• mfDB (@mfdb) said on 31st January 2013, 15:12

      This does suit him better, he can make less and later stops. He can turn as quick a lap as a guy like Lewis, but Lewis chews his tires up quicker.

      If the tires lasted the entire race, Lewis could just turn fast laps the whole time and beat Jenson. If Lewis has to pit 3 times, Jenson might be able to ‘enchant’ his tires and only pit twice.

      • Xusen (@xusen) said on 31st January 2013, 15:36

        From what we say last year, Lewis did not need to stop any more than Jenson, intact it was Jenson in some races that stopped more times, the tally is 41 pit stops for JB to 36 for HAM.

      • @mfdb yeah, but then if you look at the 2012 season as a whole, Hamilton was miles ahead of Button in terms of performance, wasn’t many weekends he got out performed by Button was there? So whether Hamilton chews his tires quicker or not is besides the point, he couldn’t get the same performance from the car Hamilton could bar for a few occasions (Spa being the main 1 and Australia, wouldn’t count Brazil, Lewis was ahead when he crashed out with Hulkenberg)

        • mfDB (@mfdb) said on 31st January 2013, 17:33

          It was just an example to explain why Jenson thinks more stops suits him. I wasn’t trying to compare the 2 drivers. It’s far more complex than just their tire degradation and I agree that Lewis has proven to be generally faster then Jenson. However, I do think Lewis is also harder on the tires. One could argue that with more stops Lewis can be even harder on the tires, thus turning faster laps. He may stop once more than a few drivers, but would probably be consistent with the majority of the drivers.

  9. Ginola14 (@ginola14) said on 31st January 2013, 15:25

    How long before he complains of no grip and dives in for a pit stop whilst Perez continues pounding the circuit unabated with the same car and same tires and same ….. you get the same picture

  10. electrolite (@electrolite) said on 31st January 2013, 15:33

    I think a lot of people are missing the point looking at the comments…

    Anyhow, he’s admitted his weaknesses pretty plainly which is a lot more than other drivers. And maybe he does have a narrower band of performance in his driving but he’ll only continue to tell his engineers if he doesn’t feel right in the car. Haters gonna hate, but that’s what any driver should do. Even last year when he apparently struggled with the tyres, he still won convincingly on pace alone on the opening race and at Spa.

  11. Ilanin (@ilanin) said on 31st January 2013, 15:43

    The thing I’ve never understood about Button’s driving is this: like he said in the interview here, he’s struggled his entire career, certainly well back into the Honda days, with trying to keep tyre temperatures high enough to get the best performance out of them. The mid-part of the 2012 season was the most severe case of this, of course.

    But when it starts to rain on a dry track, or when a wet track starts to dry out, Jenson has more speed and control on slicks than any other driver on the grid, and has won several races by staying out when others were forced to pit for inters or by gaining the benefit of having fitted slicks first.

    Isn’t that the single time you’d think it would be hardest to keep the tyres up to temperature, and that getting heat into them would be crucial? Maybe it’s that nobody can keep tyres up to temperature in those conditions, and Button’s just got more experience than everybody else at driving on tyres that are too cold. But it doesn’t make much sense to me.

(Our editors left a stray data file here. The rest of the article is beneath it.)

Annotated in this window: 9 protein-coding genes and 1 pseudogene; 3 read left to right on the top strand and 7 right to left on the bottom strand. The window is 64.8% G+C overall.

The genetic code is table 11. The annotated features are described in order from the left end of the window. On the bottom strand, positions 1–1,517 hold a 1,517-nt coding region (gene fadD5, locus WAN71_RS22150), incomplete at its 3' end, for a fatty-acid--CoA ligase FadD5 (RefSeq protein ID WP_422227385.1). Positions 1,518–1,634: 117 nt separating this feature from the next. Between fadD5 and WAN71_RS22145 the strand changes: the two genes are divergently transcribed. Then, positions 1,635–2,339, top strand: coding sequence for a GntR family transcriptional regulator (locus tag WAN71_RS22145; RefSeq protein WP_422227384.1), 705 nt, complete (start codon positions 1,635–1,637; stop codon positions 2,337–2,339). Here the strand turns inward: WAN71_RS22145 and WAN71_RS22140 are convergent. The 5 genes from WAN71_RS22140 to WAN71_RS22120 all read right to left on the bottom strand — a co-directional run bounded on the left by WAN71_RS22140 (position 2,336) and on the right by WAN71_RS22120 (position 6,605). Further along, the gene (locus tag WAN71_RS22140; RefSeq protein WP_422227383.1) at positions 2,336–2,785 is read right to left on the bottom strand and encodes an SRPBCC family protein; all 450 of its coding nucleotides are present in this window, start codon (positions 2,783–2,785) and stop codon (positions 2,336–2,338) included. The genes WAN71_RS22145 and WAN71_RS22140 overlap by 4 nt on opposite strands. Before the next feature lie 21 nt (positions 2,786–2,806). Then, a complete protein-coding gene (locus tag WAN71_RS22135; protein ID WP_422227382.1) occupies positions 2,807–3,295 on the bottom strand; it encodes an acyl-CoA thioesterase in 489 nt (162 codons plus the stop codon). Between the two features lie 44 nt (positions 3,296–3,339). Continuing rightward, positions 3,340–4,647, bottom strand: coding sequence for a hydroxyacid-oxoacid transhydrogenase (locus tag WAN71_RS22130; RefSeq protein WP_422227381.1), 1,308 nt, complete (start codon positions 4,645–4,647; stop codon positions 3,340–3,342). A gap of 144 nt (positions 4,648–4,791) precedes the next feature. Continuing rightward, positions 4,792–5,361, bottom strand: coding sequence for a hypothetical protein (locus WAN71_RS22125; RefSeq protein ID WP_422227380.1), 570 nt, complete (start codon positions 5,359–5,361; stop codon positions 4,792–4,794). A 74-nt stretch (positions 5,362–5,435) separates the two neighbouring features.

12. I think the myth of Jenson Button tires-whisperer was dispelled last year. The data don’t show this. If anything, his inability to manage tire temperature led to some shocking results last year. If you compare the number of times he had “no grip” couldnt set up the car, etc., to the times he signficantly outlasted Hamilton on tire consumption you will find his tire-management a net disaster.

    • +1

      Even his win in Aus 2010 when he was suppose to have made a great tyre change choice, was force upon him because he lost multiple place at the start, then burnt out his wet tyres. He could either stay on wets and be way down the field, or gamble on drys… the gamble worked out.

      But people love myths in F1, so

    • verstappen (@verstappen) said on 31st January 2013, 22:29

      Just as the myths surrounding Schumacher went out of the window, eh?
      I think last year magnified the simple fact that while F1 is partly about being able to adjust, it’s also about preferences.

  13. Klaas (@klaas) said on 31st January 2013, 17:50

    So Button indirectly confessed that he preffers beating his rivals through rubber-saving strategies rather than raw speed? Then he’d better be watching his young team-mate as Perez proved to be more of a tyre-tamer than him last season.

  14. AdrianMorse (@adrianmorse) said on 31st January 2013, 18:07

    I think Button’s line of reasoning is sound. Tyres that warm up quickly should hide his self-confessed weakness of getting the tyres up to temperature, and high degradation should see some of his rivals start to struggle with tyres earlier than him.

    I’m still a tiny bit skeptical he can challenge for the championship. Alonso and Vettel have both displayed incredible consistency in speed and race craft over the last two seasons, whereas with Jenson there are quite often little problems holding him back, both in qualifying and when making his way through traffic.